Month: April 2017

It Could Be Worse

Denmark has been rated as one of the happiest countries in the world for some years running (I think that Norway won this year’s test).  But, when reporters asked a prominent university professor in Copenhagen why his answer was, well…very Danish.

“We simply lower our expectations.”

Having lived in Denmark for some years and being fluent in Danish, I had to chuckle.  That answer sums up the attitude of the Danish culture as I have experienced it.  This seems very un-American and at the very least unattractive to Americans.  But, I believe that it is true, at least in a sense.

Recently in a conversation another somewhat “Danish” attitude towards happiness cropped up.  The interviewer asked how to be happy and the answer appropriated was:

“Always remember that it could be worse.”

This, too, has a ring of truth in it.  Lowering our expectations and remembering that things could get worse does help. Not expecting so much and being better than a worse scenario has the resulting happiness, at least in a sense of the word.  And perhaps that is enough, but perhaps not.

Then again,I am reminded of a song lyric (Queens of the Stone Age) that also alludes to happiness:

“Ignorance is bliss, until someone takes your bliss away.”

If you read, you might be reminded of an ancient philosophical idea (originated by Socratic philosophers) that says the same thing.  As J.S Mill wrote alluding to that idea:

“It is better to be miserable as Socrates than happy as a pig.”

So can a pig lower it’s expectations, and in doing so is it reminded, as it is shuffled off to slaughter, that things could be worse?

 

Spring

spring

The snow gave way quickly and just as quickly came the green.  The greenhouse went up just in time; the plants, some of which I thought must have died, buried under several feet of snow for months, poking their green sprouts out of the yet still cold earth.  This is no miracle; it is Spring.

The frogs in the back pond reappeared after a long hiatus, and frog eggs line the shallow pools in the back “roads” on the property.  I’ve seen moose tracks and more deer and turkey tracks than I care to count.  The fox is about and I hear the hawk’s screech almost everyday.  The garden is waking up and the plants stir in their pots anxious to get in the dirt.

As always Spring brings anxiety: some plants got burnt up in the newly built greenhouse (my bad).  But, most are fine and I kick myself for not putting spinach in a month ago.  Every Spring I forget what I remember the previous year.  Perhaps this is part of Spring too.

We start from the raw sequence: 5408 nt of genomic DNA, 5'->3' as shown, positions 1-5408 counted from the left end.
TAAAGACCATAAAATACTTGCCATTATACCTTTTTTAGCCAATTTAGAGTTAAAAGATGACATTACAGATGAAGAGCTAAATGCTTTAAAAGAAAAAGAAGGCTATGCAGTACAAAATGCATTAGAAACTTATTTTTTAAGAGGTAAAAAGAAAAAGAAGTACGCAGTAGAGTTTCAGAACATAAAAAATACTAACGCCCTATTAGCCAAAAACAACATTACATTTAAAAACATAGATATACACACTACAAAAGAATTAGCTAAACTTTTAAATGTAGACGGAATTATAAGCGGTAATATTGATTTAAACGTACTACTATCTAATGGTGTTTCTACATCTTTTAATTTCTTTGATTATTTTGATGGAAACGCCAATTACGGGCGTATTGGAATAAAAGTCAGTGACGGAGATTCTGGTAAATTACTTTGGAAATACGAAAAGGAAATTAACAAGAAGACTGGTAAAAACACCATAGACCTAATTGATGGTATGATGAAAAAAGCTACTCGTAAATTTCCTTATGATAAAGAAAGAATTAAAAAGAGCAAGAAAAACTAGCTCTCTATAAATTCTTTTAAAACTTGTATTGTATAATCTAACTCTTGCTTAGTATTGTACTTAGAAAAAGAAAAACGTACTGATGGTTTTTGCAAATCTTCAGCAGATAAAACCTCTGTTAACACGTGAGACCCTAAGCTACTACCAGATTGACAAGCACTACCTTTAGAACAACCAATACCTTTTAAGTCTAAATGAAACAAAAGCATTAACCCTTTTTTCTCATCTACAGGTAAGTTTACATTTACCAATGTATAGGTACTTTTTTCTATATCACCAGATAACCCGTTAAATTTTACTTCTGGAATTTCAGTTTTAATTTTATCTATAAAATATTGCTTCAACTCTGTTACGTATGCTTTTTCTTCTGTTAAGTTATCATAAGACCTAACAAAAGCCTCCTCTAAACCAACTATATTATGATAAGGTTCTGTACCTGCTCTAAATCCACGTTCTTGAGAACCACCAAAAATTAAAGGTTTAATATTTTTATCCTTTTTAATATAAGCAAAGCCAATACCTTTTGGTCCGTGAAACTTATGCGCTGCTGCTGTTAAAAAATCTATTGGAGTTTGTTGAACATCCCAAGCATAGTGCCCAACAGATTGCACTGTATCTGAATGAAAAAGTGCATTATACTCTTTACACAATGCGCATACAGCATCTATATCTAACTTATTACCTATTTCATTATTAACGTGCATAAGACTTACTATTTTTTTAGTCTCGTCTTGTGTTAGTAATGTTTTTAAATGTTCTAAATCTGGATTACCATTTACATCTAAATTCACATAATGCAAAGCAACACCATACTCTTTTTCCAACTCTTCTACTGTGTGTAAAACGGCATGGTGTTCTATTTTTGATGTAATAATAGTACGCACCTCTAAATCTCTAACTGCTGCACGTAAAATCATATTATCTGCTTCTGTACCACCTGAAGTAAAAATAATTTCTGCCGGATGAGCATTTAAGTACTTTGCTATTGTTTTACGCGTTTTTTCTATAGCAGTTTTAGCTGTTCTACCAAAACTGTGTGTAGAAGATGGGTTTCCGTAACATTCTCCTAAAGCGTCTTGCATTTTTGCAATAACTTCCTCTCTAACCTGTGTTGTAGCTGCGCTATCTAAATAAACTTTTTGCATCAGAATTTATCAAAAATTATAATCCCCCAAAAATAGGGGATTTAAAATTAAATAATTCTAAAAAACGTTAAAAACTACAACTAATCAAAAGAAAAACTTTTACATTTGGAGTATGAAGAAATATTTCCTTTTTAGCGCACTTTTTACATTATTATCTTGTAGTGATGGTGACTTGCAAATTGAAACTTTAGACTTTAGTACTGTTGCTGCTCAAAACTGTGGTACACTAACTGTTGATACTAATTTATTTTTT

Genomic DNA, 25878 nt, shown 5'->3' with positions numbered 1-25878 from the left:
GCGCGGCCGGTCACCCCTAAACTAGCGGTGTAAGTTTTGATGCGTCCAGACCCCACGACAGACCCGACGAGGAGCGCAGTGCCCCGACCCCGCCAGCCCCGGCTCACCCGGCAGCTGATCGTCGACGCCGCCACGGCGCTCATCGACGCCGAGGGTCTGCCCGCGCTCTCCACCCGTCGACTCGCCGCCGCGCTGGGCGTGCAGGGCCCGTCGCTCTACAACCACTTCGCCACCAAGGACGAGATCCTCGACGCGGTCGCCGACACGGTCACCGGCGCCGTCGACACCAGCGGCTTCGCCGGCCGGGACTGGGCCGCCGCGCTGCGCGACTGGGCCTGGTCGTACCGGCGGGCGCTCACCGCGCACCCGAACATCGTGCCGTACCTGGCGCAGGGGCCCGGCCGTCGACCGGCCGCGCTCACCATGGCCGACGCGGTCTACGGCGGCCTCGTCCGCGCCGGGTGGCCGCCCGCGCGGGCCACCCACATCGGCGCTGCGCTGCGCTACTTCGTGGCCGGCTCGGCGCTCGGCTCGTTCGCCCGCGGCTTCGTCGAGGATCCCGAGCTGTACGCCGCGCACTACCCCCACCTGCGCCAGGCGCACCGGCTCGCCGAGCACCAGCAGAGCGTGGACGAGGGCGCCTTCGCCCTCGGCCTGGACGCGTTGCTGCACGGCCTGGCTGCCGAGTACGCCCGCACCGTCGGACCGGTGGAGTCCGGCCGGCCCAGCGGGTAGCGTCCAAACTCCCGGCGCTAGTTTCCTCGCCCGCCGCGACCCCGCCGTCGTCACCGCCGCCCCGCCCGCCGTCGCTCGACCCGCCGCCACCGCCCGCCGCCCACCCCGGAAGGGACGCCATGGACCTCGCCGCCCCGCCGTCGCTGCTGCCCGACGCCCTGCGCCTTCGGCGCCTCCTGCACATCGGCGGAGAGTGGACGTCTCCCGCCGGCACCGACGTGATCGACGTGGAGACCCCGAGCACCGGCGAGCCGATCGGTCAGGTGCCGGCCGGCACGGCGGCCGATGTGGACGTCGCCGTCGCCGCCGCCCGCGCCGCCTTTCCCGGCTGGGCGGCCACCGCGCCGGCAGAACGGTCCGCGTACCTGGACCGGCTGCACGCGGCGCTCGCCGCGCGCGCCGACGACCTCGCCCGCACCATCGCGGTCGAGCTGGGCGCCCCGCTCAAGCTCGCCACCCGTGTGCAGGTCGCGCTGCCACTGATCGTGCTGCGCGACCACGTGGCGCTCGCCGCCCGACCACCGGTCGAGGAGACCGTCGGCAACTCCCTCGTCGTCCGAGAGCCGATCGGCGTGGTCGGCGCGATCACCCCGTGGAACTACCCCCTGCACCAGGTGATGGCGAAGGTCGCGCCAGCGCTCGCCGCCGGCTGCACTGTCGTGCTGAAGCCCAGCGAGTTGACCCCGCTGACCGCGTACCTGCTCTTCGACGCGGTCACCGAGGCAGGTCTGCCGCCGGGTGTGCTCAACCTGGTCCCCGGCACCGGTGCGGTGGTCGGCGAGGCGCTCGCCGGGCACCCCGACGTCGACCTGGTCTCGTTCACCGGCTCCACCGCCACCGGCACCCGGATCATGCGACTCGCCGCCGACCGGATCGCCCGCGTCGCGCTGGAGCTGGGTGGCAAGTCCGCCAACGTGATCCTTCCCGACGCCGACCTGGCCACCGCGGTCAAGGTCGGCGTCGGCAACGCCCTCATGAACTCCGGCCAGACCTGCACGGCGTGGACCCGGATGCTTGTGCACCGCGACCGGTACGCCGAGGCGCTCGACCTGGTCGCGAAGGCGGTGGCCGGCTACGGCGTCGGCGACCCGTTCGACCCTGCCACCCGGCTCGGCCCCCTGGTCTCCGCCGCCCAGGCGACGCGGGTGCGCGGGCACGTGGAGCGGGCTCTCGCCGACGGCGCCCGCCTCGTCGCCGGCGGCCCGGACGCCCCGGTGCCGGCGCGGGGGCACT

Small buds appear over night on the Birch, the Maple, the Oak and the Cedar and Spruce trees seem even greener than normal.  The fireplaces are cold and everyone is outside.  The wind blows the glorious warmth around and the leaves, freed from the snowy prison, take flight.

We all feel a bit more free in the Spring.  Perhaps Spring is when happiness gets a chance to shine, just for a little, to fly around with the leaves and rid itself of the heavy weight of winter worries.  A new start for an old, old cycle.

Spring into the Past

dirt

Sometimes we long after times that are gone, things that will not come to pass, and futures that are certain.  But we all know that these things are illusions.  Time passes and we all have different ways of noticing this.  Some of us stare at clocks on the wall or time displays in the corners of our screens.  Some of us count the nights and days, the weeks and perhaps the months.  I used to count time by the summer breaks I had.  It all works.

But time passes no matter what we do and we can only do with time what we decide to do with time; time will pass.  In the past I’ve watched time start with new seedlings and time continue with new plants in the garden.  I’ve watched time pass with the coming cold in the air and with the smell of beer brewing; kale boiling and the smell of canning the summer’s crop.

Those times are past and are yet to come.  Those times cycle through even if we do not notice them.  Sometimes our time is spent in the past, looking out over the horizon that darkens with every waking day.  That does not help.  It does help to think of the possibilities that the future holds.  Perhaps that we people garden.

With a small container and some soil we seed the future; the past seems not to matter.  With water we nourish our hopes; regrets seem forgone.  With soil we reminded that the past is nothing more that possible futures.  It is, after all, where we come from and where we eventually will come to.